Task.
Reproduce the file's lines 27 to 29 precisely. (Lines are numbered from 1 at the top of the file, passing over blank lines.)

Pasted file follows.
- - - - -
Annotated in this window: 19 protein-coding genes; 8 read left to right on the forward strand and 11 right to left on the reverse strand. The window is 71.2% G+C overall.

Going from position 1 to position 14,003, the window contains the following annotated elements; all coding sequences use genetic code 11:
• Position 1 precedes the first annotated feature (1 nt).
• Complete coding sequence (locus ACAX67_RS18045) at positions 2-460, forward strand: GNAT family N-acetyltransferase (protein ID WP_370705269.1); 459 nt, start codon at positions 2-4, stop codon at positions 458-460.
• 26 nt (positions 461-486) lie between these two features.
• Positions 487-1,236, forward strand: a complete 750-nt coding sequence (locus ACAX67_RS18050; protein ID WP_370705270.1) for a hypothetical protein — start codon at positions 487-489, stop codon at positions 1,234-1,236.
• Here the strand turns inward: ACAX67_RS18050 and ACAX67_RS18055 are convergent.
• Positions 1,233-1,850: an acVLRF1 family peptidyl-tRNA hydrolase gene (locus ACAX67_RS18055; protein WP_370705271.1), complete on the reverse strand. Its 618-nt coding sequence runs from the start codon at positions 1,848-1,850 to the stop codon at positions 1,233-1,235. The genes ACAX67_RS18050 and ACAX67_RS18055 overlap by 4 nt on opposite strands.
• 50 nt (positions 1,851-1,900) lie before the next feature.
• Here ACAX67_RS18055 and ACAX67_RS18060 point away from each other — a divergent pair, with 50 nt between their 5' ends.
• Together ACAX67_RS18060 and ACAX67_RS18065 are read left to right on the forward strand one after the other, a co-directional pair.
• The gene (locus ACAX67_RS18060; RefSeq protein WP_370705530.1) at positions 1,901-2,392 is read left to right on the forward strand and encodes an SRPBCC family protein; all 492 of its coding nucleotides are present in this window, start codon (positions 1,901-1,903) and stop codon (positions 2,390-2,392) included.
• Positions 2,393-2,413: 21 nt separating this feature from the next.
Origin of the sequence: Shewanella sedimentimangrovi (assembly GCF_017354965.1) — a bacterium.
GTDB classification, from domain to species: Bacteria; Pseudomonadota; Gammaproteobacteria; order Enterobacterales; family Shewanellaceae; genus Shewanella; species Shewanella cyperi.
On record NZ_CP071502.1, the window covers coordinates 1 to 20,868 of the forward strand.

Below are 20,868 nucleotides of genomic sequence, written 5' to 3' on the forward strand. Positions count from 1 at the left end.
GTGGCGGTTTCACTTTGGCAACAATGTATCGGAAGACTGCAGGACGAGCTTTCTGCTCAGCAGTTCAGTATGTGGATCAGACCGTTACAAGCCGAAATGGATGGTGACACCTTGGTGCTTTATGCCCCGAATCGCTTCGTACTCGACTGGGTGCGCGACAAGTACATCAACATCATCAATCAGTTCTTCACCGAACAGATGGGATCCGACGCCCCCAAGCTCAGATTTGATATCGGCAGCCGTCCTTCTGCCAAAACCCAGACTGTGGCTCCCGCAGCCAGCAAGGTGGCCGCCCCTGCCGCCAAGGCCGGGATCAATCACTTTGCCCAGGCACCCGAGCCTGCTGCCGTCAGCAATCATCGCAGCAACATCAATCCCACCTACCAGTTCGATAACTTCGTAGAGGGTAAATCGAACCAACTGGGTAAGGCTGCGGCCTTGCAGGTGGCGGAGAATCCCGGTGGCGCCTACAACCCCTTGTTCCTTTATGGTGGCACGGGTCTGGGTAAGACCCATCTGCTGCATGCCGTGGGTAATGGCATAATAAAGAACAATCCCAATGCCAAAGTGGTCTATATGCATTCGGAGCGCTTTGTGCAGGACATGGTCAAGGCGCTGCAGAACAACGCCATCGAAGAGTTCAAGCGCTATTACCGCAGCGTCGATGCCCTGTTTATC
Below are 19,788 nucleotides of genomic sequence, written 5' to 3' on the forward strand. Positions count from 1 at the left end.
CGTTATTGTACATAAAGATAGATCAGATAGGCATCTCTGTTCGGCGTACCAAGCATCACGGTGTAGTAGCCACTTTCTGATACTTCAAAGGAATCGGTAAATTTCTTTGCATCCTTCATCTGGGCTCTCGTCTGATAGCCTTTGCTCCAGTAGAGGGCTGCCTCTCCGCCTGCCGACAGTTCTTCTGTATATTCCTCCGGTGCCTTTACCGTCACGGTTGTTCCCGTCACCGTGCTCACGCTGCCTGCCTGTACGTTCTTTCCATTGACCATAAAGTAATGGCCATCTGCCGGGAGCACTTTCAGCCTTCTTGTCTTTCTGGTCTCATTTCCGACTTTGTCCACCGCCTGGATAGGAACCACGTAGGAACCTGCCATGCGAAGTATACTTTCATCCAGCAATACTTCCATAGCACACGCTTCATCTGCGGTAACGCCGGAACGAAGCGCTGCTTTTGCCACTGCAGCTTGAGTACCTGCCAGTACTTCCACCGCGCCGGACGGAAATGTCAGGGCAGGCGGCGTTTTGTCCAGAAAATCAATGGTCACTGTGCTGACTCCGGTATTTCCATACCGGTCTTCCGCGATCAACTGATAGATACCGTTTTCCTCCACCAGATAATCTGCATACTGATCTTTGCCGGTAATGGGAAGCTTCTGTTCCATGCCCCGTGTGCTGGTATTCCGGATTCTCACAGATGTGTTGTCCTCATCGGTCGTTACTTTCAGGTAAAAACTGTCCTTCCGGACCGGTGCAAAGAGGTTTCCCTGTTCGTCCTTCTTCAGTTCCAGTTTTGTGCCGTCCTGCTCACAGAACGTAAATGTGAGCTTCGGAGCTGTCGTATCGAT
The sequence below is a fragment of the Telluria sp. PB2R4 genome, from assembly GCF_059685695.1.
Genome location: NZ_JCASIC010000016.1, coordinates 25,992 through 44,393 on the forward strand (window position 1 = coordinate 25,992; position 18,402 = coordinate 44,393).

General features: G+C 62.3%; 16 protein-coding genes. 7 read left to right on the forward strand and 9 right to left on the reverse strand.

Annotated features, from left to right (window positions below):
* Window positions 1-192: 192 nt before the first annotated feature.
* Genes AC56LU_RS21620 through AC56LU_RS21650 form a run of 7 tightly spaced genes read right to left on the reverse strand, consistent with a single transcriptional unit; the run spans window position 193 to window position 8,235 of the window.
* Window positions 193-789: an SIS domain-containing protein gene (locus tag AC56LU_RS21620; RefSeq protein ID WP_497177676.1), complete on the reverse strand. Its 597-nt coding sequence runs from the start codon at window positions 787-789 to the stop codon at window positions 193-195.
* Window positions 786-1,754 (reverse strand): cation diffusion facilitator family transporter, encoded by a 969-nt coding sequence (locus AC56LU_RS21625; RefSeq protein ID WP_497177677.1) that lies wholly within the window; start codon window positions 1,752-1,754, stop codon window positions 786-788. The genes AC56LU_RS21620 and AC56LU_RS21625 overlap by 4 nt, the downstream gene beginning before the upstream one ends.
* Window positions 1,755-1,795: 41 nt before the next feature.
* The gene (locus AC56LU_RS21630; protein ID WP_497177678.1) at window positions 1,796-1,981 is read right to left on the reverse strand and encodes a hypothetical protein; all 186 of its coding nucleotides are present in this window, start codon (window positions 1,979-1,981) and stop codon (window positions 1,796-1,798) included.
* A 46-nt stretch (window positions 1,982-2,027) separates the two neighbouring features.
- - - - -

* Window positions 193-789: an SIS domain-containing protein gene (locus tag AC56LU_RS21620; RefSeq protein ID WP_497177676.1), complete on the reverse strand. Its 597-nt coding sequence runs from the start codon at window positions 787-789 to the stop codon at window positions 193-195.
* Window positions 786-1,754 (reverse strand): cation diffusion facilitator family transporter, encoded by a 969-nt coding sequence (locus AC56LU_RS21625; RefSeq protein ID WP_497177677.1) that lies wholly within the window; start codon window positions 1,752-1,754, stop codon window positions 786-788. The genes AC56LU_RS21620 and AC56LU_RS21625 overlap by 4 nt, the downstream gene beginning before the upstream one ends.
* Window positions 1,755-1,795: 41 nt before the next feature.